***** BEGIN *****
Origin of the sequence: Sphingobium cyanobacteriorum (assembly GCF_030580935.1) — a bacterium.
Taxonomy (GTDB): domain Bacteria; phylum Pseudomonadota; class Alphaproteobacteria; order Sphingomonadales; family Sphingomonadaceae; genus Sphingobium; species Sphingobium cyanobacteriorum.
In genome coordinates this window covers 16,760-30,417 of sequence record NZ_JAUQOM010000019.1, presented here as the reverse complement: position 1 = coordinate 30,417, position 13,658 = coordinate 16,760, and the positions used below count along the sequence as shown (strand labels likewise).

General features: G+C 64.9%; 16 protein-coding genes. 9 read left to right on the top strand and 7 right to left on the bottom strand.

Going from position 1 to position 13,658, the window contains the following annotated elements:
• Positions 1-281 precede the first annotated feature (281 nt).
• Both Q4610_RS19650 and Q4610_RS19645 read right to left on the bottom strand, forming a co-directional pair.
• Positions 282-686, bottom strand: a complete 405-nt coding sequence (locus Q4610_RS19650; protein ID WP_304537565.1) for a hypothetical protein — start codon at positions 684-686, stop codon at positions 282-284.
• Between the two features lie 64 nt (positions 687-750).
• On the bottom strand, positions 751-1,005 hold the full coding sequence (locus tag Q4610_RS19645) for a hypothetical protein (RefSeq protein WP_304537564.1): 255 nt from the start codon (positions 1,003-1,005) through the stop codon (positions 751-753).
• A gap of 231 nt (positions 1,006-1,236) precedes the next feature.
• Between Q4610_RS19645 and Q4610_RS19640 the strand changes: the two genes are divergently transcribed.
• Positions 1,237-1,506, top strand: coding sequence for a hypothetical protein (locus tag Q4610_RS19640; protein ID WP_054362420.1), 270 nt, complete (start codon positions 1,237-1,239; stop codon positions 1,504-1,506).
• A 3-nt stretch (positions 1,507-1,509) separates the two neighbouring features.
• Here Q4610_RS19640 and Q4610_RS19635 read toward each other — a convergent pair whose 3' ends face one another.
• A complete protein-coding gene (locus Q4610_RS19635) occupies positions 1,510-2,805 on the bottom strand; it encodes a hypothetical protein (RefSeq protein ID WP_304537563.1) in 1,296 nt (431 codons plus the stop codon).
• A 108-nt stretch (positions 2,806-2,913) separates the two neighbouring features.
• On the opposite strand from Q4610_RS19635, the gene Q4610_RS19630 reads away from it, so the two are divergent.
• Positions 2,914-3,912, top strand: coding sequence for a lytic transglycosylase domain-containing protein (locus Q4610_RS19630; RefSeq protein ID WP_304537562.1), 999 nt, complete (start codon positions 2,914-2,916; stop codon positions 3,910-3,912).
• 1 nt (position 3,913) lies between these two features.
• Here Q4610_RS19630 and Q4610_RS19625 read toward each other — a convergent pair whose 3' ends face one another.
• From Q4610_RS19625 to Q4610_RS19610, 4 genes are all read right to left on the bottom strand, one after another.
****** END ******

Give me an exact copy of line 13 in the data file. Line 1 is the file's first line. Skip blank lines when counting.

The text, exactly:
• Positions 1,237-1,506, top strand: coding sequence for a hypothetical protein (locus tag Q4610_RS19640; protein ID WP_054362420.1), 270 nt, complete (start codon positions 1,237-1,239; stop codon positions 1,504-1,506).